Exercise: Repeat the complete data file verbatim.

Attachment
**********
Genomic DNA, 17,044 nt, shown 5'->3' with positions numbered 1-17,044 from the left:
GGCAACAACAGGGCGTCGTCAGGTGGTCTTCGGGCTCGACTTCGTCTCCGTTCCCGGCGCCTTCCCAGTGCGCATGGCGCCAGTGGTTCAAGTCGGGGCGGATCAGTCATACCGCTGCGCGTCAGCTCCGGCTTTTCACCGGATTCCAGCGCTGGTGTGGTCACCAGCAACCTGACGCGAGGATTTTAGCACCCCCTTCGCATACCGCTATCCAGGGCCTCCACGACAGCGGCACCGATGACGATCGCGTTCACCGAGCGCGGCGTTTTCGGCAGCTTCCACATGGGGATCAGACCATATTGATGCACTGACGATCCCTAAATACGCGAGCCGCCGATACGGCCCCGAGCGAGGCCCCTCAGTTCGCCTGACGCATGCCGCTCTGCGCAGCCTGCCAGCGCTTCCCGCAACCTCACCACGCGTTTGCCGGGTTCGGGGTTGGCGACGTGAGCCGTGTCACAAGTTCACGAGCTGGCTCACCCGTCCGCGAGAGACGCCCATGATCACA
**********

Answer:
Genomic DNA, 17,044 nt, shown 5'->3' with positions numbered 1-17,044 from the left:
GGCAACAACAGGGCGTCGTCAGGTGGTCTTCGGGCTCGACTTCGTCTCCGTTCCCGGCGCCTTCCCAGTGCGCATGGCGCCAGTGGTTCAAGTCGGGGCGGATCAGTCATACCGCTGCGCGTCAGCTCCGGCTTTTCACCGGATTCCAGCGCTGGTGTGGTCACCAGCAACCTGACGCGAGGATTTTAGCACCCCCTTCGCATACCGCTATCCAGGGCCTCCACGACAGCGGCACCGATGACGATCGCGTTCACCGAGCGCGGCGTTTTCGGCAGCTTCCACATGGGGATCAGACCATATTGATGCACTGACGATCCCTAAATACGCGAGCCGCCGATACGGCCCCGAGCGAGGCCCCTCAGTTCGCCTGACGCATGCCGCTCTGCGCAGCCTGCCAGCGCTTCCCGCAACCTCACCACGCGTTTGCCGGGTTCGGGGTTGGCGACGTGAGCCGTGTCACAAGTTCACGAGCTGGCTCACCCGTCCGCGAGAGACGCCCATGATCACA